Turkish Journal of Veterinary & Animal Sciences




Twenty worm-free male West African dwarf (WAD) goats, 7-8 months of age, were used to study the effect of dietary protein on their response to mixed infections of trychostrongyles. The goats were divided into 4 groups (A-D), each containing 5 animals. Groups A and B were fed forages with concentrate feed containing 17.06% crude protein, whereas Groups C and D were fed forages alone. An escalating infection of 500 infective larvae (L3), 1000 L3, 2000 L3, and 4000 L3 was given consecutively at weeks 0, 1, 2, and 3, respectively, for 4 weeks to groups A and D. Patency and level of infection were monitored by carrying out fecal egg counts (FECs) twice weekly. All of the animals were humanely sacrificed 42 days after infection, and the abomasum and intestines were recovered and processed for worm recovery. The results showed that there was a positive correlation between the dietary protein and body weight gain and body condition score. However, the dietary protein had no significant (P > 0.05) effect on the packed cell volume (PCV), total serum protein, and serum albumin levels. The supplemented goats shed significantly fewer helminth eggs in the feces and harbored lighter burdens of the 2 worm species compared to unsupplemented goats. There was a negative significant correlation between the worm burden and the body weight and body condition scores. The correlation between the worm burden and PCV was also negative but not significant, while that between the worm burden and FEC was positive and significant. Infection significantly affected the feed intake but did not affect water intake. These results therefore demonstrate that nutritional supplementation enhances the resistance of WAD goats to mixed infections of H. contortus and T. colubriformis and results in their improved performance.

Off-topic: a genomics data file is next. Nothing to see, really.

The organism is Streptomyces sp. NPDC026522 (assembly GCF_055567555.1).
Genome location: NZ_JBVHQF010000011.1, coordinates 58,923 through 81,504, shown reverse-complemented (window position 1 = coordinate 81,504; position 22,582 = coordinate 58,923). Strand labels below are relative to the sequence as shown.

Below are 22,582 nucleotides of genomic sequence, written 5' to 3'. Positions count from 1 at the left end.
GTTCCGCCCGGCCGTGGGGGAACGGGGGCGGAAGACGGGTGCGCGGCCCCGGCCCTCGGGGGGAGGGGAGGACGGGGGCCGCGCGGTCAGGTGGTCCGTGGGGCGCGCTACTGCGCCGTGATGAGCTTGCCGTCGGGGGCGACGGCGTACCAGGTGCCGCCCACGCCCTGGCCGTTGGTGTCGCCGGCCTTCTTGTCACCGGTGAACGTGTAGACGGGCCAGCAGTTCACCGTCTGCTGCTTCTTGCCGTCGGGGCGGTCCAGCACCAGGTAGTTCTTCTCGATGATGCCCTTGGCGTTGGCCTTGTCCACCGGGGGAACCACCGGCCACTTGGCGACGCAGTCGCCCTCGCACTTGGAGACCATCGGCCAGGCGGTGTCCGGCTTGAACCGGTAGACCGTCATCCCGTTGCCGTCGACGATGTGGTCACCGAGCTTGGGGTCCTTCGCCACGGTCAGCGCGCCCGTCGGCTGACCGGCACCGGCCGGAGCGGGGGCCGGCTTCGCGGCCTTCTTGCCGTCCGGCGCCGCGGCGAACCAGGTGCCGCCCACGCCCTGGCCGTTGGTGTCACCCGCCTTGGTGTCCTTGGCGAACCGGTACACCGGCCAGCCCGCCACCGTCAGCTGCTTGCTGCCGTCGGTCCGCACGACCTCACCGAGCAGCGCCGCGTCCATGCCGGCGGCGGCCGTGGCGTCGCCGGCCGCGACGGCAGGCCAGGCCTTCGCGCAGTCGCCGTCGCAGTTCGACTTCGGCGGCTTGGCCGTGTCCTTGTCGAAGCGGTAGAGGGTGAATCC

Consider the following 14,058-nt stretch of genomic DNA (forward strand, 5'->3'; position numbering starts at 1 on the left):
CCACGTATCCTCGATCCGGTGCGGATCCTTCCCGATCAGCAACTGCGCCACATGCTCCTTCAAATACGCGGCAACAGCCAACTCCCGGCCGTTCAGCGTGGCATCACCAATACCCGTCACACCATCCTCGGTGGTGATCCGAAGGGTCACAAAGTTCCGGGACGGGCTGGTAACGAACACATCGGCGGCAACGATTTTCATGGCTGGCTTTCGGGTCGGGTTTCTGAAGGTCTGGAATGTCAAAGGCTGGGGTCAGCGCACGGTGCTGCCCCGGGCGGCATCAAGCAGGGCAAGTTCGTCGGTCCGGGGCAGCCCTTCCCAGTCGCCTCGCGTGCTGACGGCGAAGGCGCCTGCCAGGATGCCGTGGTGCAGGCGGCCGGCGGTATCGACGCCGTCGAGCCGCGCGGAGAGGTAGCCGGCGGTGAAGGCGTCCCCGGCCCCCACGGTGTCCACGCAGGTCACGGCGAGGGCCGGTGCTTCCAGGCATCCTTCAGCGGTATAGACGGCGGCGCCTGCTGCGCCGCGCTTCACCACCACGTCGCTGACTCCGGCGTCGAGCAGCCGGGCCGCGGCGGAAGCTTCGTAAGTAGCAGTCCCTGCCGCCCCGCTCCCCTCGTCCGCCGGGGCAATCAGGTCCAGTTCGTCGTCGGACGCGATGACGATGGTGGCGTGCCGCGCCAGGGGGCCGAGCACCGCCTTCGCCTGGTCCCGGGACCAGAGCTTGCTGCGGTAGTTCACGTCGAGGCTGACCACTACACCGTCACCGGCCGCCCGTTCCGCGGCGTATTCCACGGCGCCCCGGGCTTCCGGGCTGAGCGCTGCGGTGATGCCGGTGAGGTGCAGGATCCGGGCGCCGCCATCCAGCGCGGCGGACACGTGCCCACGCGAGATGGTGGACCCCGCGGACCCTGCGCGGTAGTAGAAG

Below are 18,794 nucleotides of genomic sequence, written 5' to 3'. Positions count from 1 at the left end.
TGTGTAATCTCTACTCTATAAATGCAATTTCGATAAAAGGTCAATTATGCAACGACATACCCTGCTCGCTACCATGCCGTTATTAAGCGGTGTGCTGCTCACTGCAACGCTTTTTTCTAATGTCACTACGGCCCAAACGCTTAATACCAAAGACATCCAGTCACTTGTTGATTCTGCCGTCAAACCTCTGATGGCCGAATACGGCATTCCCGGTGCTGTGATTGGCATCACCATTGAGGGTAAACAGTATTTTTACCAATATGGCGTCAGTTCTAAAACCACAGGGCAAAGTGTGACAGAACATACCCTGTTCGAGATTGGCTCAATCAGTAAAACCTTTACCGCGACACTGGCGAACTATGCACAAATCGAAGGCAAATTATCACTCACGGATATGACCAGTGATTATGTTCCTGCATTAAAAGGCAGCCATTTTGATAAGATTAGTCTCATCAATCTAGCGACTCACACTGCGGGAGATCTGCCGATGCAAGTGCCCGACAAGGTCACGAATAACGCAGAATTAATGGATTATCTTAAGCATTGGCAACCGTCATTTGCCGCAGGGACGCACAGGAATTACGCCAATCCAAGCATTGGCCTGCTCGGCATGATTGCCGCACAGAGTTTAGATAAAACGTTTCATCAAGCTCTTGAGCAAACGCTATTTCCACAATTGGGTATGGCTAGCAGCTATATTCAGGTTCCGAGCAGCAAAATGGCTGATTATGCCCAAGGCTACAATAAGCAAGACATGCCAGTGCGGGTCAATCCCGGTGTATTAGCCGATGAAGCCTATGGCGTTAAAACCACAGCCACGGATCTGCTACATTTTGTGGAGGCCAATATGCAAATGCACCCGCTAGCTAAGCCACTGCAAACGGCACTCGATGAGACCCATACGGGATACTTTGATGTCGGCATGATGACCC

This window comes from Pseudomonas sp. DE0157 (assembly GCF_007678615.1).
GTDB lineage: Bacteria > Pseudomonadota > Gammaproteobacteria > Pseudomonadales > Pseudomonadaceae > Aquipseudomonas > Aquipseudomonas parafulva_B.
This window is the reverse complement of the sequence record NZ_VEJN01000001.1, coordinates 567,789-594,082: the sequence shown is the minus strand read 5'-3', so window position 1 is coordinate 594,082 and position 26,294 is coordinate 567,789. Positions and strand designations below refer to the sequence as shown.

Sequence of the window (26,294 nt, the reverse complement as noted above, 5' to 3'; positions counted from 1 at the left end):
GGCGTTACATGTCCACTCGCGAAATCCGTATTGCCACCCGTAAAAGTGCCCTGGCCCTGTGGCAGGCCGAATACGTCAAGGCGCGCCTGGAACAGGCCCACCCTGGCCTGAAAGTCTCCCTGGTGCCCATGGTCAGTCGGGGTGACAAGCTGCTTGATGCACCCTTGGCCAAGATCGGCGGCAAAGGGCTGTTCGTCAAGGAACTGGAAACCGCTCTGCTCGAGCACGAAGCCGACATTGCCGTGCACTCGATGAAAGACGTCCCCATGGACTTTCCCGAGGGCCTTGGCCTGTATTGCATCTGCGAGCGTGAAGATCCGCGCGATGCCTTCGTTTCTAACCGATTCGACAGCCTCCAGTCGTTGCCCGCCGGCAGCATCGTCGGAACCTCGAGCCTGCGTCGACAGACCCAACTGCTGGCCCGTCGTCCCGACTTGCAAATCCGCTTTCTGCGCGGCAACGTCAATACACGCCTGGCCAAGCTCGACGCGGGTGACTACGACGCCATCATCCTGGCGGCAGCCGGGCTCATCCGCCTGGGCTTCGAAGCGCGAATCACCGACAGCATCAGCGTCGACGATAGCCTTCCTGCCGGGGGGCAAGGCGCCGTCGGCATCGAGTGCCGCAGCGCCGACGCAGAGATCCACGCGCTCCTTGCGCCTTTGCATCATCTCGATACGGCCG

Goats, performance, mixed infection, supplement feeding, Haemonchus contortus, Trichostrongylus colubriformis

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